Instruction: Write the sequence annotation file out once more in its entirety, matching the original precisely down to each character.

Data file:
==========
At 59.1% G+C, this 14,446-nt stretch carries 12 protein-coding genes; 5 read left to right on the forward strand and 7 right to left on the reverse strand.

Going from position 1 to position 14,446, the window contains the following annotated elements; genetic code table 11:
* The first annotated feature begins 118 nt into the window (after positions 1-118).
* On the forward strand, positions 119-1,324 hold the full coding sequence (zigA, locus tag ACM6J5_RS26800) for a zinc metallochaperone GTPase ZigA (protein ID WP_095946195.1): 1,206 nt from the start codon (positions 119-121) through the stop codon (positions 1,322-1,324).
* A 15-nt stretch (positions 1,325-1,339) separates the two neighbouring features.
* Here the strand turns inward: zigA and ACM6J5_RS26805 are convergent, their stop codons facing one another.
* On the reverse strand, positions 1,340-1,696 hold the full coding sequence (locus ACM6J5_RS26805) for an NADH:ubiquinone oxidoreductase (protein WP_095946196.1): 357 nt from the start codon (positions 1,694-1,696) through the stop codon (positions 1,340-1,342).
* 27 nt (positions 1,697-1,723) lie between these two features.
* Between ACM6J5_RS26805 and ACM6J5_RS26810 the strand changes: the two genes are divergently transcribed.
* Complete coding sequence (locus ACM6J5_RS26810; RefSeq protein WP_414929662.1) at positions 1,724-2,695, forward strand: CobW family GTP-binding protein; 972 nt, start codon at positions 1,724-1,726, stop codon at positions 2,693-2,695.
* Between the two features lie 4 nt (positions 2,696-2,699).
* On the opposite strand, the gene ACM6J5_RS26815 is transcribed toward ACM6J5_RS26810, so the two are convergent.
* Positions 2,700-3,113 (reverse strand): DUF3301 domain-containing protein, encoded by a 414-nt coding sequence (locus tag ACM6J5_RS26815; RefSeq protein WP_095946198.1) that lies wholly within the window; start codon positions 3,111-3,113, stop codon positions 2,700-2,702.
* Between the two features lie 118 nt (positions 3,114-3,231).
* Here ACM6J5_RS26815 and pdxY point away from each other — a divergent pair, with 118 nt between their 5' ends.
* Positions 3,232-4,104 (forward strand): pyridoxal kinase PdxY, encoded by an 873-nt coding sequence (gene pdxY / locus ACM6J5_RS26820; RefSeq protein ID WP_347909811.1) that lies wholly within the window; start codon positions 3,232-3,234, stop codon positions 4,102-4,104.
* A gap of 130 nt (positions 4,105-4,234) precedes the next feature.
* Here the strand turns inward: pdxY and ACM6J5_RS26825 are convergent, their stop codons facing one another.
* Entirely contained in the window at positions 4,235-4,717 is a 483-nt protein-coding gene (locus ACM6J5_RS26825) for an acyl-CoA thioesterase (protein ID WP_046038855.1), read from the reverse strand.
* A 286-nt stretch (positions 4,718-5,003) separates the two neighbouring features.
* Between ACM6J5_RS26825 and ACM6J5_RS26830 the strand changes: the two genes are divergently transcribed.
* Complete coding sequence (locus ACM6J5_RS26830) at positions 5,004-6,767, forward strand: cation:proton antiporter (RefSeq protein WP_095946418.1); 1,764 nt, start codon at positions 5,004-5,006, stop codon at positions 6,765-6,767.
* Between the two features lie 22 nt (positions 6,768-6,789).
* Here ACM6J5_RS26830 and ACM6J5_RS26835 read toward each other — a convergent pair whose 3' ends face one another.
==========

At 59.1% G+C, this 14,446-nt stretch carries 12 protein-coding genes; 5 read left to right on the forward strand and 7 right to left on the reverse strand.

Going from position 1 to position 14,446, the window contains the following annotated elements; genetic code table 11:
* The first annotated feature begins 118 nt into the window (after positions 1-118).
* On the forward strand, positions 119-1,324 hold the full coding sequence (zigA, locus tag ACM6J5_RS26800) for a zinc metallochaperone GTPase ZigA (protein ID WP_095946195.1): 1,206 nt from the start codon (positions 119-121) through the stop codon (positions 1,322-1,324).
* A 15-nt stretch (positions 1,325-1,339) separates the two neighbouring features.
* Here the strand turns inward: zigA and ACM6J5_RS26805 are convergent, their stop codons facing one another.
* On the reverse strand, positions 1,340-1,696 hold the full coding sequence (locus ACM6J5_RS26805) for an NADH:ubiquinone oxidoreductase (protein WP_095946196.1): 357 nt from the start codon (positions 1,694-1,696) through the stop codon (positions 1,340-1,342).
* 27 nt (positions 1,697-1,723) lie between these two features.
* Between ACM6J5_RS26805 and ACM6J5_RS26810 the strand changes: the two genes are divergently transcribed.
* Complete coding sequence (locus ACM6J5_RS26810; RefSeq protein WP_414929662.1) at positions 1,724-2,695, forward strand: CobW family GTP-binding protein; 972 nt, start codon at positions 1,724-1,726, stop codon at positions 2,693-2,695.
* Between the two features lie 4 nt (positions 2,696-2,699).
* On the opposite strand, the gene ACM6J5_RS26815 is transcribed toward ACM6J5_RS26810, so the two are convergent.
* Positions 2,700-3,113 (reverse strand): DUF3301 domain-containing protein, encoded by a 414-nt coding sequence (locus tag ACM6J5_RS26815; RefSeq protein WP_095946198.1) that lies wholly within the window; start codon positions 3,111-3,113, stop codon positions 2,700-2,702.
* Between the two features lie 118 nt (positions 3,114-3,231).
* Here ACM6J5_RS26815 and pdxY point away from each other — a divergent pair, with 118 nt between their 5' ends.
* Positions 3,232-4,104 (forward strand): pyridoxal kinase PdxY, encoded by an 873-nt coding sequence (gene pdxY / locus ACM6J5_RS26820; RefSeq protein ID WP_347909811.1) that lies wholly within the window; start codon positions 3,232-3,234, stop codon positions 4,102-4,104.
* A gap of 130 nt (positions 4,105-4,234) precedes the next feature.
* Here the strand turns inward: pdxY and ACM6J5_RS26825 are convergent, their stop codons facing one another.
* Entirely contained in the window at positions 4,235-4,717 is a 483-nt protein-coding gene (locus ACM6J5_RS26825) for an acyl-CoA thioesterase (protein ID WP_046038855.1), read from the reverse strand.
* A 286-nt stretch (positions 4,718-5,003) separates the two neighbouring features.
* Between ACM6J5_RS26825 and ACM6J5_RS26830 the strand changes: the two genes are divergently transcribed.
* Complete coding sequence (locus ACM6J5_RS26830) at positions 5,004-6,767, forward strand: cation:proton antiporter (RefSeq protein WP_095946418.1); 1,764 nt, start codon at positions 5,004-5,006, stop codon at positions 6,765-6,767.
* Between the two features lie 22 nt (positions 6,768-6,789).
* Here ACM6J5_RS26830 and ACM6J5_RS26835 read toward each other — a convergent pair whose 3' ends face one another.